Professional Archive to Be Created with Jewish Home for the Aged Artifacts

Jewish Historical Society to Create Professional Digital Archive of the History and Artifacts from the Former Jewish Home for the Aged


New Haven’s Jewish Home for the Aged, which was located on Davenport Avenue, may be gone, but a partnership between the Jewish Foundation of Greater New Haven and the Jewish Historical Society of Greater New Haven (“JHS”) will assure that it and its effect on the city’s Jewish life and history will live on.


This partnership, includes the Jewish Foundation gifting all Jewish Home archival materials to the JHS as well as a grant which will allow the JHS to process the Jewish Home’s physical holdings, to save some of them in the JHS’s singular archives, and to make sure materials are placed where they belong.


When the Jewish Home was closed and was sold to a Chicago firm in 2011, many of its treasures, owned by the Jewish Home Building Fund Corporation, were put into storage. In addition to the archival materials, the storage items included art, torahs, and yahrtzeit plaques. In December 2019, all of the contents of the storage units were transferred to the Jewish Foundation.


Stephen Naron, a JHS board member and the Executive Director of the Fortunoff Video Archive at Yale, led a team to evaluate the items.


The Jewish Foundation is working with the Board of Rabbis and Cantors to find homes for the torahs and is using the funds from the sale of the art works (which included a series of prints by Anni Albers created specifically for the Jewish Home) to fund the JHS grant. The yahrtzeit plaques were given to the Towers at Tower Lane.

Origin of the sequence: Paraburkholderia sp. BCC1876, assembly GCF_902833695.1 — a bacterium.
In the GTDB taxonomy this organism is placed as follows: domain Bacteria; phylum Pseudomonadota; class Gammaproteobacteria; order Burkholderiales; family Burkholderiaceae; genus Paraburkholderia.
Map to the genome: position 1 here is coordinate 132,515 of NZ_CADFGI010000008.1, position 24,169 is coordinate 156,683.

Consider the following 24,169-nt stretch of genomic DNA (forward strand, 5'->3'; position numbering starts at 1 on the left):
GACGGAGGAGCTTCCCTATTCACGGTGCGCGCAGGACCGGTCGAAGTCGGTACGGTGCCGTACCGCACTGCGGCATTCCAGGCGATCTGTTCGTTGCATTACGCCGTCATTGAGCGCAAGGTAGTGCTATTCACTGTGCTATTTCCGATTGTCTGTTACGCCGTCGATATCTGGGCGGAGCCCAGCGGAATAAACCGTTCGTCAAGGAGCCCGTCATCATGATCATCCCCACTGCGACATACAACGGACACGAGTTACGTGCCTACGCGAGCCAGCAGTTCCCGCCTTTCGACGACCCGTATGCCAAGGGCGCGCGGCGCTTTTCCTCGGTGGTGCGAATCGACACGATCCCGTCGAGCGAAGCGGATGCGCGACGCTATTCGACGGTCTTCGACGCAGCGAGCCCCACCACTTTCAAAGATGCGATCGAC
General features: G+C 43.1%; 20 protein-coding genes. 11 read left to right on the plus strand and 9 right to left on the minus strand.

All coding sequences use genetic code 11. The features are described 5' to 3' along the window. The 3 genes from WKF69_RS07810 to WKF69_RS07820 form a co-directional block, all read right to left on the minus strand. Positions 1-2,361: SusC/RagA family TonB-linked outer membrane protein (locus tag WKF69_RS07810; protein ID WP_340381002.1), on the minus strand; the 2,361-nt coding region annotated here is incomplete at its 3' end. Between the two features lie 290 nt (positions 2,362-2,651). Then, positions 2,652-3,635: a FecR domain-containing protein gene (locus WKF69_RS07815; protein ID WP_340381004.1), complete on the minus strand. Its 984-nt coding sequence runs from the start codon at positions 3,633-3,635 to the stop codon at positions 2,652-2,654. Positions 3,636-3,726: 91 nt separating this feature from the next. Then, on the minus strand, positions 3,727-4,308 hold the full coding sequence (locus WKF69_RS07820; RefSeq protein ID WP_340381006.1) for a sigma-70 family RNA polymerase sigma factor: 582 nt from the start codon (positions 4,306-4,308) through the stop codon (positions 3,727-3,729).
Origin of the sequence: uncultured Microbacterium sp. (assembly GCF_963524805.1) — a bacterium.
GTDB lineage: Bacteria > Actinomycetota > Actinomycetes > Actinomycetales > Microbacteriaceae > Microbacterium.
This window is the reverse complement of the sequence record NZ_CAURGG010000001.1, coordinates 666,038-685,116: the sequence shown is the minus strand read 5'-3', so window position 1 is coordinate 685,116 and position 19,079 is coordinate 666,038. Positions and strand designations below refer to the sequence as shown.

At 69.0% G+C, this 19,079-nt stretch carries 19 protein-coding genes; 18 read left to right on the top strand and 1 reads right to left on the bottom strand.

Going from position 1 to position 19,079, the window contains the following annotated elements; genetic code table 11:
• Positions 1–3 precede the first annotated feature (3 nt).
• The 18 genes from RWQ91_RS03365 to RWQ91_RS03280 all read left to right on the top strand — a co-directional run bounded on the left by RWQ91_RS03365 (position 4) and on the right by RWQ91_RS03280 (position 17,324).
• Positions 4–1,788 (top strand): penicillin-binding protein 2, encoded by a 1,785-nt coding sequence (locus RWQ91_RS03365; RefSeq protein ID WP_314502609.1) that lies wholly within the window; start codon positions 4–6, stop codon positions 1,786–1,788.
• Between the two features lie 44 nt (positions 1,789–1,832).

The Jewish Home’s paper records are of significant historical value and will help to fill out the JHS’s already extensive collection of Jewish Home documents. The new material also includes photographs, paintings of board members, and other objects from the Jewish Home.


The JHS will use the grant to hire an archivist to work at least 20 hours per week over a two-year period. That person will work with current JHS staff to sort through the records and begin a detailed appraisal and accession record. They also will work with electronic records that are part of the new collection. The first goal will be to create an online database that encompasses both previous materials and the new accessions.


Beyond supervising the cataloguing of the Jewish Home material, the archivist will oversee the digitization of Jewish Home records, photographs and artworks and create a database from the Jewish Home’s large number of Yizkor plaques.


Ideally, the archivist and the JHS staff will create a digital display of the Jewish Home materials and also will work with Brian Real of the Southern Connecticut State University (SCSU) Library Science Department to determine if it is possible to integrate the JHS archival materials into the SCSU Library’s digital catalogue. The Jewish Home’s collection will be the first to receive this treatment and will serve as a model for other JHS collections.


The Jewish Home was founded in 1914 by the Sisters of Zion and included a community synagogue.

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